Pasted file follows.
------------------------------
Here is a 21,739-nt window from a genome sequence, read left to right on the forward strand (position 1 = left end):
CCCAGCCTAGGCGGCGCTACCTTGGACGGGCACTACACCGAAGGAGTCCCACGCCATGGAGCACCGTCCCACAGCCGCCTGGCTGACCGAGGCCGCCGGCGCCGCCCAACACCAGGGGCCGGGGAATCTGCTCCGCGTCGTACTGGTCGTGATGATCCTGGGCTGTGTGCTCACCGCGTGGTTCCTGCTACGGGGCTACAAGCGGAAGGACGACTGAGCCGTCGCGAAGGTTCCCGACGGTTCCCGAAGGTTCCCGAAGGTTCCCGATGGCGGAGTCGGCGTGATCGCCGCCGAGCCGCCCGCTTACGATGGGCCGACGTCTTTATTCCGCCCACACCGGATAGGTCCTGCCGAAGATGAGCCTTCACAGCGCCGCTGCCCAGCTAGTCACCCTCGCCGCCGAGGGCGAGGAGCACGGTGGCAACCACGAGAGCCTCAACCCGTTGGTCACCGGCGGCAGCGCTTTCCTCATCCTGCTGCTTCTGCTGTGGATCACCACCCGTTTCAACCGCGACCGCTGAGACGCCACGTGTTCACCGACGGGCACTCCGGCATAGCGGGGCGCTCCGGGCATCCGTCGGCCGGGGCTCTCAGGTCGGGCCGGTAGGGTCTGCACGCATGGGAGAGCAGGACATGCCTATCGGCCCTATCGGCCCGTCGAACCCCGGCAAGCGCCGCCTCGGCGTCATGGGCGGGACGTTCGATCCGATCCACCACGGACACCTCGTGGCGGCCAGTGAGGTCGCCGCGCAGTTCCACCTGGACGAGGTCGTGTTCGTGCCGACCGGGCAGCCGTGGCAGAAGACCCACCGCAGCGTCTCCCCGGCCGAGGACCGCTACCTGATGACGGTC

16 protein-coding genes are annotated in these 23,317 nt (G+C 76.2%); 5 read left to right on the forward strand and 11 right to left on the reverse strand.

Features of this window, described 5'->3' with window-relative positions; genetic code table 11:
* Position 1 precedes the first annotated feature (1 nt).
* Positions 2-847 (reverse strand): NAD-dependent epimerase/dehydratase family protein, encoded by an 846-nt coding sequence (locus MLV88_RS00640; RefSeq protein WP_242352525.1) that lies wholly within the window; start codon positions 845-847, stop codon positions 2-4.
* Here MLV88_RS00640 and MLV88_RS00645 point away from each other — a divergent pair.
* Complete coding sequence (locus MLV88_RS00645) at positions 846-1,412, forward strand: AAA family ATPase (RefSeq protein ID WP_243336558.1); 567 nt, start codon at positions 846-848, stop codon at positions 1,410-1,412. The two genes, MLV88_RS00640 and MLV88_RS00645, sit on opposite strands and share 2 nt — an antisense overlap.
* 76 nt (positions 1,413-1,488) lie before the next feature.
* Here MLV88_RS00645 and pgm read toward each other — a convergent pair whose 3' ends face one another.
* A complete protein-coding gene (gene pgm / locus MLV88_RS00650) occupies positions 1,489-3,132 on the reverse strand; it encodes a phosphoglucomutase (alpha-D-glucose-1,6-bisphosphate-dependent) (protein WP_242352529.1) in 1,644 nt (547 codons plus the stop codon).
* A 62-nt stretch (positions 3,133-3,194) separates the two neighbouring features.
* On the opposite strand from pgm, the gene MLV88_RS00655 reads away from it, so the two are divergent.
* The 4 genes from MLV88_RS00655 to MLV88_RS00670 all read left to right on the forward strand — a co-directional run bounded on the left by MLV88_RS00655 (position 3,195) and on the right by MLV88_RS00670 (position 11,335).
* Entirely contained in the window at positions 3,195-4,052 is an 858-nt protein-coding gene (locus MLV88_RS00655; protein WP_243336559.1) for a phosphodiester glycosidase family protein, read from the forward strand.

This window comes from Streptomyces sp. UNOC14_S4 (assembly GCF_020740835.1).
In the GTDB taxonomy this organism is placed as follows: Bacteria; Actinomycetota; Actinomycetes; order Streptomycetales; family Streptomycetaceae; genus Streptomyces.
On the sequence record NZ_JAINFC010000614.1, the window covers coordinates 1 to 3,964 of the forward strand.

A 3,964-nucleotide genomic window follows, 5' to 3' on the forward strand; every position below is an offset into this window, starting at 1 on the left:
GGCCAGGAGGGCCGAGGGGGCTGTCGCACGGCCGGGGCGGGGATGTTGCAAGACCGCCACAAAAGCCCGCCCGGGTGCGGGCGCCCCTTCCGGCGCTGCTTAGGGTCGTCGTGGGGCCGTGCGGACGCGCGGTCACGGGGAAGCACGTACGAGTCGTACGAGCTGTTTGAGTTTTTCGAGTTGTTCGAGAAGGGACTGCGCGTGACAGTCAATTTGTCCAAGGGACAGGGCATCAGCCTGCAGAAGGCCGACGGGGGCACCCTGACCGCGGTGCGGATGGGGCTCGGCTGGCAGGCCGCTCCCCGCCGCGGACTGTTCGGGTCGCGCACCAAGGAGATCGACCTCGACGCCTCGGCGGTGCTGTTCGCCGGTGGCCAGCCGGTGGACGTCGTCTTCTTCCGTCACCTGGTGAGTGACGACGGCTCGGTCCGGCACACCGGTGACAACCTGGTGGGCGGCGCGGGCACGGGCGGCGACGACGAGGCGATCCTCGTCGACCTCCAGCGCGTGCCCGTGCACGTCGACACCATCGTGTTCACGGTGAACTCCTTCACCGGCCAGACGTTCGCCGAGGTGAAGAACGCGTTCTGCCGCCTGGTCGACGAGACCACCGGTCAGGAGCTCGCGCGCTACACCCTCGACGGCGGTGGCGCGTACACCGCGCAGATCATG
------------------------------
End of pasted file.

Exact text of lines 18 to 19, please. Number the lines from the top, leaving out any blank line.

On the sequence record NZ_JAINFC010000614.1, the window covers coordinates 1 to 3,964 of the forward strand.

A 3,964-nucleotide genomic window follows, 5' to 3' on the forward strand; every position below is an offset into this window, starting at 1 on the left: